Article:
A 27-year-old white woman developed symptomatic hyperbilirubinemia and anemia while receiving an indinavir/ritonavir-containing antiretroviral (ARV) regimen that required disruption of therapy. Extensive laboratory examinations were performed including determination of indinavir and ritonavir concentrations. The findings were attributed to two independent processes, an unconjugated hyperbilirubinemia due to indinavir and anemia due to zidovudine.
To test whether zidovudine (3'-azido-3'-deoxythymidine) (AZT) inhibition of thymidine phosphorylation causes depletion of the TTP pool resulting in mitochondrial DNA depletion, 3T3-F442a cells were differentiated in the presence of AZT and analyzed to determine mitochondrial DNA content and deoxynucleotide levels. These results suggest that AZT toxicity may not be related to deoxynucleotide pool alterations.
With the identification of HIV-1 as the etiological agent of AIDS, infected people have pursued to varying degrees pharmaceutical treatment to arrest disease progress. This paper evaluates the use of AZT and other antiretroviral agents, as well as access to, and utilization of, medical and social services among intravenous drug users (IDUs) in Miami, Florida. An ongoing prospective study of street-recruited IDUs in Miami-Dade County identified 20 HIV-infected IDUs who had HIV disease (CDC classification IV), and took antiretroviral and other medications after intervention. Participants included 13 active and 7 inactive IDUs. Longitudinal data and in-depth interviews made possible detailed studies of participants during periods when they were taking antiretroviral medications. Those IDUs who are HIV-positive have also received intensive medical and social services. Participants in the study reported nausea, malaise, insomnia, and dysphoria upon initiating AZT therapy. Eleven readily attributed these symptoms to use of antiretroviral medications, primarily AZT. Nevertheless, 9 reported an overall positive impression of the drug's effects; seven despite initial negative reactions to the medication. These results, plus measurement of medication in the blood, indicate that the IDUs studied not only took the antiviral(s), but often were willing to do so in spite of this medication making them feel bad.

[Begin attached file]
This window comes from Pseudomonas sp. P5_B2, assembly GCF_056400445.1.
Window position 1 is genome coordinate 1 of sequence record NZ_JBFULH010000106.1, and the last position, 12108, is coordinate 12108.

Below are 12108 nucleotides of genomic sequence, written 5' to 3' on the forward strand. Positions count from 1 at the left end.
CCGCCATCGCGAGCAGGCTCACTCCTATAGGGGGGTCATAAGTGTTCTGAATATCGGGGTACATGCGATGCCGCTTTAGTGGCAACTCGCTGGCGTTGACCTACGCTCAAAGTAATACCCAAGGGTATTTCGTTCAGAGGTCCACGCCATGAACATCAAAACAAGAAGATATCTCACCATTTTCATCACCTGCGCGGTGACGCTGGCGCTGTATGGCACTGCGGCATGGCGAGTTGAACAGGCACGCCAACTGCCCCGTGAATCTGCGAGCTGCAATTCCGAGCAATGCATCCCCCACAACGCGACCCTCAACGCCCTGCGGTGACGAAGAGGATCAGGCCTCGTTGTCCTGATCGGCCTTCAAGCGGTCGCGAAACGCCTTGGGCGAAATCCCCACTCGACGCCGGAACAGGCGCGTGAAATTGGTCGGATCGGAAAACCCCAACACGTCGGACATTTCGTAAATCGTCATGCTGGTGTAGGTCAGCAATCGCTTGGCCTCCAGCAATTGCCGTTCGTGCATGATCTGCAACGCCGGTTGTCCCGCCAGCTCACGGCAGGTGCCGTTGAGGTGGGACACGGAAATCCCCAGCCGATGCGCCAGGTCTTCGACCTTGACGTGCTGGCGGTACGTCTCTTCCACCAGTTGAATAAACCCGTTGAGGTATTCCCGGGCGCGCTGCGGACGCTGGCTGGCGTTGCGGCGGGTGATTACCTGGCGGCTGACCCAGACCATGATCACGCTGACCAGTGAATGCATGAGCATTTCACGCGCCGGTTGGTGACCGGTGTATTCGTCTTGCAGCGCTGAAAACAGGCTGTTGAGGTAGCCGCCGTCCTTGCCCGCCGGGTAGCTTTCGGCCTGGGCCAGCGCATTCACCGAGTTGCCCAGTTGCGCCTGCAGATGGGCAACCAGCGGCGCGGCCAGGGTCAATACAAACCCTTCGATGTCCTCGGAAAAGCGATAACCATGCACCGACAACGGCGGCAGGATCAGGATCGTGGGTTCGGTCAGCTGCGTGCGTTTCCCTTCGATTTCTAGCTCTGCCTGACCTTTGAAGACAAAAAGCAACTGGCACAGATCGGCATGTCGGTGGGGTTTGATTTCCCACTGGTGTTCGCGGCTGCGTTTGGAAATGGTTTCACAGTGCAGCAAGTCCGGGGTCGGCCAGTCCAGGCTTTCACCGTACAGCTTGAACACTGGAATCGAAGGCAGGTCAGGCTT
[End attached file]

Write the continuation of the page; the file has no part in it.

retrovir oral suspension
Using an in vitro model, we demonstrate that when CD4 T cells from HIV infected subjects are enriched from total blood lymphocytes the immune response to antigen is augmented. However, augmentation of this response is confined to HIV infected subjects with relatively preserved CD4 T cell counts. Enriching for CD4 T cells had no effect on antigen responses in patients with low CD4 lymphocyte counts. These findings support the concept that CD4 T cells in late stage HIV have inherent qualitative defects.
retrovir pediatric dosing
We have recently demonstrated that azidothymidine (AZT) elevates the levels of circulating platelets in mice made immune deficient by infection with LP-BM5 murine leukemia virus (MAIDS mice). In an attempt to elucidate the mechanisms of the AZT platelet elevating effect, we examined the number of splenic and bone marrow megakaryocyte colony-forming cells (CFU-mk) and the ploidy of megakaryocytes derived from CFU-mk using fluorescence cytophotometric methods. Two other dideoxynucleosides (ddN) 2'3'-dideoxyinosine (ddl) and 2'3'-dideoxycytidine (ddC) were assessed to determine the specificity of the effect of AZT. MAIDS mice were given ddN in drinking water for 15 days. AZT was the only ddN that significantly increased circulating platelet levels in MAIDS mice. AZT significantly increased splenic CFU-mk in MAIDS mice, but bone marrow CFU-mk were not affected. ddl and ddC failed to change either platelet levels or the numbers of splenic or bone marrow CFU-mk. The ploidy of megakaryocytes derived from splenic and bone marrow CFU-mk were examined by first identifying CFU-mk by staining for acetylcholinesterase, followed by nuclear staining with propidium iodide. The fluorescence of individual cells was then measured using a Perceptics image analysis system. Modal ploidy of CFU-mk megakaryocytes derived from spleen cells of AZT-treated immunodeficient mice was shifted upwards from 16N to 32N. Similarly, AZT treatment changed the modal ploidy number of colony megakaryocytes derived from bone marrows of immunodeficient mice from 16N to 32N. The ploidy distribution was also significantly shifted. ddl and ddC failed to significantly alter either modal ploidy number or distribution of megakaryocytes derived from splenic or bone marrow CFU-mk. These findings suggest that AZT may affect physiological processes that lead to platelet formation.